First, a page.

CAS (Creativity, Activity, Service) – one aspect of the International Baccalaureate curriculum
The CAS program emphasizes experiential learning in the creative arts, physical activity, and community service. Juniors and seniors learn by becoming involved in tasks that have real consequences and reflecting on these experiences over time. The goal of the program is to consistently involve students in their communities in order to encourage lifelong learning and active citizenship.
The three strands of CAS:
- Creativity: arts, and other experiences that involve creative thinking.
- Activity: physical exertion contributing to a healthy lifestyle, complementing and balancing academic work.
- Service: an unpaid and voluntary exchange that has a learning benefit for the student. The rights, dignity and autonomy of all those involved are respected.
CAS is about:
Becoming a reflective thinker, understanding your own strengths and limitations, identifying goals and devising strategies for personal growth. It requires a willingness to accept new challenges and new roles. It fosters an awareness of self as a member of various communities, with responsibilities to others and to the environment. Students become active participants in sustained, collaborative projects and learn the art of balance – enjoying and finding significance in a range of activities involving intellectual, physical, creative and emotional experiences.
What is CAS?
CAS is the “active” component of the student’s education outside of the classroom, combining aesthetic, athletic, creative and service-minded activities. It is at the heart of the Diploma Program and, by extension, at the heart of Desert Academy’s mission and educational philosophy. It is one of the three essential elements in every IB Diploma Program student’s experience and is a required element of the school curriculum for all students in 11th and 12th grades. Because CAS reflects Desert’s values as well as IB values, it is a graduation requirement for all Desert Academy students. CAS enables the student to enhance his or her personal and interpersonal development through experiential learning. At the same time, it provides an important counterbalance to the academic pressures of the rest of our academic programs. Any experience that involves the attainment of new skills or knowledge, or demonstrates the growth or extension of skills or knowledge already attained can be considered a CAS experience. A good CAS experience should be both challenging and enjoyable, a personal journey of self-discovery.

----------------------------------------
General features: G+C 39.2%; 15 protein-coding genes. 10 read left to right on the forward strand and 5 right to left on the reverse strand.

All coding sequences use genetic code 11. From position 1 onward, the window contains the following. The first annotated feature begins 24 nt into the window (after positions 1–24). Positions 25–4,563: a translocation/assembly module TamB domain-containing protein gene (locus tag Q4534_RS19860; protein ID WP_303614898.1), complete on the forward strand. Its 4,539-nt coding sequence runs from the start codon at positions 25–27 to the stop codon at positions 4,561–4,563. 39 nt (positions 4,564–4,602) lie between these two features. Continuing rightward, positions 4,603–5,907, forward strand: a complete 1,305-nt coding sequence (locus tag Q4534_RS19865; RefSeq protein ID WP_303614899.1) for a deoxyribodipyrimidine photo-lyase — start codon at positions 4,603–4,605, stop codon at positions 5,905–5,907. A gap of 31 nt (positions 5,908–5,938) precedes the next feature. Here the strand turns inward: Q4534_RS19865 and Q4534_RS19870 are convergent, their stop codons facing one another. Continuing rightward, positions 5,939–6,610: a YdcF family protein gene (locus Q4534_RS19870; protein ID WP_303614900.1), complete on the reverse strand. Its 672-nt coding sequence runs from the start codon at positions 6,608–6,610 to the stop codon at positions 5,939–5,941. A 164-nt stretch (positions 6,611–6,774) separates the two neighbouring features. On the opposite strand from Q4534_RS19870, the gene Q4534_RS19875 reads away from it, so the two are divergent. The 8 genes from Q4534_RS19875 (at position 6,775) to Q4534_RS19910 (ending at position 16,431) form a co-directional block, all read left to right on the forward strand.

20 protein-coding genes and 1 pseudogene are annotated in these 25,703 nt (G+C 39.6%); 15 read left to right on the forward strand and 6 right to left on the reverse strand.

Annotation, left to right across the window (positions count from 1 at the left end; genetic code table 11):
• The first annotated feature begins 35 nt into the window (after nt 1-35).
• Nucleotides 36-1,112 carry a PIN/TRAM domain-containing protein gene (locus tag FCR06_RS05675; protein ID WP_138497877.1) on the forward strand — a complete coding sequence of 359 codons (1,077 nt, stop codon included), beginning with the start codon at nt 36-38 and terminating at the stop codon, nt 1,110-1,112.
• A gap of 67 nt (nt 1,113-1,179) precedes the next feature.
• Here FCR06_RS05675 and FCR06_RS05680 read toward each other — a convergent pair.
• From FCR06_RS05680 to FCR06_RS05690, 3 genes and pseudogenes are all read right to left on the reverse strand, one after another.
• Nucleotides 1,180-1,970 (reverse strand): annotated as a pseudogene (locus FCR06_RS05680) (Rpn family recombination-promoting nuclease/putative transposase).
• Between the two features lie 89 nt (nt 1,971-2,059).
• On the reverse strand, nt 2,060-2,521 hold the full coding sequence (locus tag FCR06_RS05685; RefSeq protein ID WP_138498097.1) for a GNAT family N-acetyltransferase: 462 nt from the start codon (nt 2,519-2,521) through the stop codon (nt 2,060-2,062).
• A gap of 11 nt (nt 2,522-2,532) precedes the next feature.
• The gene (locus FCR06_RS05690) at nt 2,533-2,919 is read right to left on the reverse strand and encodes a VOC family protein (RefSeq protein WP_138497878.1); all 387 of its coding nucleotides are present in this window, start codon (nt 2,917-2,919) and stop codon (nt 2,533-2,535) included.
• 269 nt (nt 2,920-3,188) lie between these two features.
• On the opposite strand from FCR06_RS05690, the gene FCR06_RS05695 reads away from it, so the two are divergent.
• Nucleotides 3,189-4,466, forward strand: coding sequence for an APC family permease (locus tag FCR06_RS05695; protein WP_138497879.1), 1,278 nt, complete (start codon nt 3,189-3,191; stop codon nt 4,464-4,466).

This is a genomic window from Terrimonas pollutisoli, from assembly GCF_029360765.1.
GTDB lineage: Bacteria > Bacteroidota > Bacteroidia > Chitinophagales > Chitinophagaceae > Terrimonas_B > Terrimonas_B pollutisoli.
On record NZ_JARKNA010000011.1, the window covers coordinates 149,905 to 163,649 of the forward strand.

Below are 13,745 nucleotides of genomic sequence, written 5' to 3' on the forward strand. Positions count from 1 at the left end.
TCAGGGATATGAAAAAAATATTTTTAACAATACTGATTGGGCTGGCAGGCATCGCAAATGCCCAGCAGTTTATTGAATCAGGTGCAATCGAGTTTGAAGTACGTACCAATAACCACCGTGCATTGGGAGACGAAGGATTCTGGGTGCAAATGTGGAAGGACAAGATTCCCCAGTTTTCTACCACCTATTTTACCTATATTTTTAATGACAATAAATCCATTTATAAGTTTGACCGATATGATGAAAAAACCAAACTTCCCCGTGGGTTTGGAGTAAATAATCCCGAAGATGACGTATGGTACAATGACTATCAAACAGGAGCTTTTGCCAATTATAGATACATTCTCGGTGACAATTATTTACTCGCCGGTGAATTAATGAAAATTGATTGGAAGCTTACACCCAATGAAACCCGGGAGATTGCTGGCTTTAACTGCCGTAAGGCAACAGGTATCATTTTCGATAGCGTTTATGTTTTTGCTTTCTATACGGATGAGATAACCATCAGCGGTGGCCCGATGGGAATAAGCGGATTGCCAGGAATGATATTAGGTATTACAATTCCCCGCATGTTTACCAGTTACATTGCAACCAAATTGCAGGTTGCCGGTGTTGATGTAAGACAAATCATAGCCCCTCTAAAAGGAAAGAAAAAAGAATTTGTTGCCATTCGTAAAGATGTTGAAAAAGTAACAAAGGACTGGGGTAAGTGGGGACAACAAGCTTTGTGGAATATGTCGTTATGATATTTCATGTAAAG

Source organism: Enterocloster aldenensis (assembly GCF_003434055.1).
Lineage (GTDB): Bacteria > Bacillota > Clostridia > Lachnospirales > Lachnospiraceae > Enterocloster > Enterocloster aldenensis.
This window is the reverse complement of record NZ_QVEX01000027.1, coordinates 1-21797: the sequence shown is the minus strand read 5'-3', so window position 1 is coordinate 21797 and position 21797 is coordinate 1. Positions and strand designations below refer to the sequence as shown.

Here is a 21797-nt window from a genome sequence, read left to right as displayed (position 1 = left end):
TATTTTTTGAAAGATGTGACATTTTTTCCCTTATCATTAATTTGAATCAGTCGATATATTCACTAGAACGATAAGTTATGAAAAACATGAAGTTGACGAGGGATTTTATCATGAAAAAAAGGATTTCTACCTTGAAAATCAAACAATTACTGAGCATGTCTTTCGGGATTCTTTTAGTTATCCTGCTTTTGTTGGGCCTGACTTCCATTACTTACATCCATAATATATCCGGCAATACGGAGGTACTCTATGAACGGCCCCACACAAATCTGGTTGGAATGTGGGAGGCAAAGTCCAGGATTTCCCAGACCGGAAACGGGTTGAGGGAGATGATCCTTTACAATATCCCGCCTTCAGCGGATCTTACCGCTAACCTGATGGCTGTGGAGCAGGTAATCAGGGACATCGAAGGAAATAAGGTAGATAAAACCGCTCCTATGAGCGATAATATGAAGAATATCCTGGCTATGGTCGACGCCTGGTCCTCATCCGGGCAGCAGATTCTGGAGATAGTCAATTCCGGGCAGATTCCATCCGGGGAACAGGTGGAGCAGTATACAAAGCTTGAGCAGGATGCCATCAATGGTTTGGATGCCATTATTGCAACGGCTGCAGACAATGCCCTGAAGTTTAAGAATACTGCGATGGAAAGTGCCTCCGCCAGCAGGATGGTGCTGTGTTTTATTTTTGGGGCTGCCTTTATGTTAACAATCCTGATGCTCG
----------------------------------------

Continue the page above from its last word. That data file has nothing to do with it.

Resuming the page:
How does CAS work?
With guidance and support from their advisors and the CAS Coordinator, students choose, plan and implement a range of experiences for themselves, including a collaborative project which is of significant duration. CAS experiences demonstrate personal growth and should be balanced between the three components of Creativity, Activity, and Service. Students are required to show sustained, authentic engagement in CAS experiences over an 18-month period, beginning in September of their junior year. The emphasis is on regular involvement and authenticity of reflections, rather than on the number of experiences or hours of involvement. Advisors, with support from the CAS coordinator, supervise student progress, project/activity reflection, and documentation. Students document their CAS experiences by creating and regularly updating a CAS “Portfolio” with descriptions, evidence, and reflections about their experiences.
Collaborative action is expected as part of a student’s CAS experience, and students must plan, document, and complete one collaborative project of significant duration. Students are encouraged to seek involvement in projects that provide opportunities to engage with issues of global importance.